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Psychological Experience of Colonialism - Essay Example

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Psychological experience of colonialism Colonialism leads to serious psychological effects on both the colonized and the colonizer, resulting in intense inner struggle with ones convictions resulting from the tension between one’s desires and the external self image as imposed by the colonial system…
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Psychological Experience of Colonialism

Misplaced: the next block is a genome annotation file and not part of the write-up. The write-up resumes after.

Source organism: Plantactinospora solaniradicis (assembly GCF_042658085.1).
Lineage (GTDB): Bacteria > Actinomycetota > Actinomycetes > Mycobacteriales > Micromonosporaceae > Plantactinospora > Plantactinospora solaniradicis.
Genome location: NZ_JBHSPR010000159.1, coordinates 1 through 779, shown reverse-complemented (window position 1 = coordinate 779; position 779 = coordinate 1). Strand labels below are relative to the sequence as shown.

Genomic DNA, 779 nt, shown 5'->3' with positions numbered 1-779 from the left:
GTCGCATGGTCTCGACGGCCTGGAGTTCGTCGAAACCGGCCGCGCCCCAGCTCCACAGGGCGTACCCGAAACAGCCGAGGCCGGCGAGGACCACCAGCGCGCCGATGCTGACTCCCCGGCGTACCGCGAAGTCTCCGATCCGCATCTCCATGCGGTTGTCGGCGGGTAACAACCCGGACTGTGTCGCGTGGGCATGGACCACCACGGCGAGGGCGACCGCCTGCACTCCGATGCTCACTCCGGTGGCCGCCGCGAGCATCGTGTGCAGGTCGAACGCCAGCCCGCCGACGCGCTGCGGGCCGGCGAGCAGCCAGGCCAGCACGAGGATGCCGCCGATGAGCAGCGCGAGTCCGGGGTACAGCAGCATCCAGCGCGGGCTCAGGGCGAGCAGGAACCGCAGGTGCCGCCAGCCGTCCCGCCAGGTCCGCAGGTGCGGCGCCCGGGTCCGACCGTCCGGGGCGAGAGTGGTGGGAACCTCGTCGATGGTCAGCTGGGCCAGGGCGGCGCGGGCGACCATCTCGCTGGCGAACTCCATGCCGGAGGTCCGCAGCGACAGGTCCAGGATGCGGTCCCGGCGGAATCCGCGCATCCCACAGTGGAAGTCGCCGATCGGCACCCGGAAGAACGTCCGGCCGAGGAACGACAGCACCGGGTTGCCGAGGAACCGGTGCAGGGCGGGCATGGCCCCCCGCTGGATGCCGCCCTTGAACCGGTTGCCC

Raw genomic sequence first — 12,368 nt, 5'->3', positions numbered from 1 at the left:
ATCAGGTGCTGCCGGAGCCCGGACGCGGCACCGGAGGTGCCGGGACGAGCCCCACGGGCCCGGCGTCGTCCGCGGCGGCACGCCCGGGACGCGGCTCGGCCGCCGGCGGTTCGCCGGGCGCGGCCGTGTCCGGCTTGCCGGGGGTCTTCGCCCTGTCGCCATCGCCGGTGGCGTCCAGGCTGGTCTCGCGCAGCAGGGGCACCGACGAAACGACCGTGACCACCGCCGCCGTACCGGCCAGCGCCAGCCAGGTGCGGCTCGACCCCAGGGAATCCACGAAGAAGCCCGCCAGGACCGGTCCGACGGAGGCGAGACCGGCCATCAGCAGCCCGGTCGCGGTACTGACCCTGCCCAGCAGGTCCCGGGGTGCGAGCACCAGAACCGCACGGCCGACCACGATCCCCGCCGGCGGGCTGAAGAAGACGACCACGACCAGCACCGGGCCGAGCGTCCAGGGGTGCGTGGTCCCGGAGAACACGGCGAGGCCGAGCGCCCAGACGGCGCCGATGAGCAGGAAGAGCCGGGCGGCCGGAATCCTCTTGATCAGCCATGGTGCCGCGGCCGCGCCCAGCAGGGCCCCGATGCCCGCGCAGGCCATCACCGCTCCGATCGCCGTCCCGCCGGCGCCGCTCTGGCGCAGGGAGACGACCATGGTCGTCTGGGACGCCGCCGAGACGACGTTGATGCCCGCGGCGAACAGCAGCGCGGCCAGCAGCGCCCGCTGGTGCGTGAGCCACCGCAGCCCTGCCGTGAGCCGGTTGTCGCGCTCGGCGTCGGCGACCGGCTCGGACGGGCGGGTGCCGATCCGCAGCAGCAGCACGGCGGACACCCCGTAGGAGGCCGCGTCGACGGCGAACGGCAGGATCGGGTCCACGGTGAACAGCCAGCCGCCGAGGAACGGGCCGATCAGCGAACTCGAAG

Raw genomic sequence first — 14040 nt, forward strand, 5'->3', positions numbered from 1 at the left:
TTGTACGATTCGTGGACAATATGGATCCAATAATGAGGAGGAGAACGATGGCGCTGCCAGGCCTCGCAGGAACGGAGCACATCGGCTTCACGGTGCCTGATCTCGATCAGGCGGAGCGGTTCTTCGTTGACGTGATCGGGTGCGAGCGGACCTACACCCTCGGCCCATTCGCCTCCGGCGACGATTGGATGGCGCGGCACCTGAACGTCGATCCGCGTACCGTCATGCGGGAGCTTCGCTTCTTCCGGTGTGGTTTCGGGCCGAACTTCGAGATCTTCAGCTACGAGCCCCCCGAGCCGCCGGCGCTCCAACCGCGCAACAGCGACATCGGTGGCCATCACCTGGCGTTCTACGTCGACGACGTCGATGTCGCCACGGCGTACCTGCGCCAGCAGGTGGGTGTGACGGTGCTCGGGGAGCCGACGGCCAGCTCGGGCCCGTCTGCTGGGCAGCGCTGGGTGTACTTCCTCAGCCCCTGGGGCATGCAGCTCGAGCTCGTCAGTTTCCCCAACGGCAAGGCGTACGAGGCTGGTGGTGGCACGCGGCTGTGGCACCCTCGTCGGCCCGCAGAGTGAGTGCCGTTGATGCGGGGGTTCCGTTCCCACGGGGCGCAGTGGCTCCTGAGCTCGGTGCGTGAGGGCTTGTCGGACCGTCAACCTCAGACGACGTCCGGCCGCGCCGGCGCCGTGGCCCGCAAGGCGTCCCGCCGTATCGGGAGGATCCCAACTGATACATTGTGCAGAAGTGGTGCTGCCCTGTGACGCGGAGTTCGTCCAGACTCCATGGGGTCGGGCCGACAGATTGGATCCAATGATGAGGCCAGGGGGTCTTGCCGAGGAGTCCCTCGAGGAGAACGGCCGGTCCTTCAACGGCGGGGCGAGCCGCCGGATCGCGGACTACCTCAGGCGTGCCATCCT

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Download file to see previous pages On the other hand, those who resist the new order are often isolated into lonely lives from the rest in desolate lives. Colonialism had serious psychological effects not only on the colonized, but also on colonizers who did not share the same ideologies with their fellow Europeans. In Burmese Days, Orwell presents an important aspect in Flory’s predicament as an inner struggle between joining the exploitative fellow Europeans and siding with natives. Flory’s inner conflict results from his guilt of being a ‘colonizer’ enjoying many privileges at the expense of the exploitation and victimization of the natives. This eventually leads to torturous inner conflict after which Flory commits suicide. This suggests when an individual is overwhelmed by their inner conflict and is helpless in solving them, they lose their essence and the only resolution to such a predicament is death. Flory is much awake to the economic motives of colonialism and is strongly opposed to it, denying it in his mental level, but unfortunately the conflict is just trapped in his mind and; he sometimes acts like the same colonizers. Importantly, fighting and rejecting the status quo seldom leads to redemption, but leads him to be more caged, as Flory is observed lonely with only a few friends. This is the painful but conscious choice taken by an individual due to their awareness of the exploitative nature of colonialism Ironically, Flory lastly portrays his exploitative nature through sexual abuse of Burmese women as he dumps and sacks his mistress, Ma Hla May, for interfering in his relationship with Elizabeth, and for being a financial burden to him, after exploiting her for sexual favors. Flory’s give and take relationship with his Ma Hla May signifies how colonizers treat the colonized, characteristic of how the whites exploited Burma for economic benefit but left after becoming a financial burden after the Second World War Similar to how Burma is of no importance in the colonizer’s eyes, Ma Hla May is devoid of value and identity in Flory’s eyes as she is discarded easily like an object. Therefore, Flory does not fit well in the colonizer’s framework as brought out by Memmi as he neither fully condemns nor supports the exploitative nature of the colonizers. The painful inner conflicts are not a preserve of the colonizers as the colonized similarly face such strong internal struggles, leading to negative perception of self. In Not out of Hate, Way Way best exemplifies serious inner struggles resulting from exploitation by the colonizer. Way Way is submissive and passive, conforming to the expected colonizer- colonized system where the colonizer has the right to make all decisions, though she suffers serious inner conflicts as her desires are not in tandem with the system. Way Way finds U Saw Han to be over controlling, which leads her to feel depersonalized, in which her life has to revolve around performing roles and responsibilities around and according to him. Way Way increasingly feels caged as she lives her life different from her desires and will. This crushes her so much that he loses touch with herself and in fact she is so depersonalized such that her identity is not different from U Saw Han. Way is not just passive in the whole predicament, but struggles greatly with her internal conflict. She even had sought solace at the monastery after her ...Download file to see next pagesRead More
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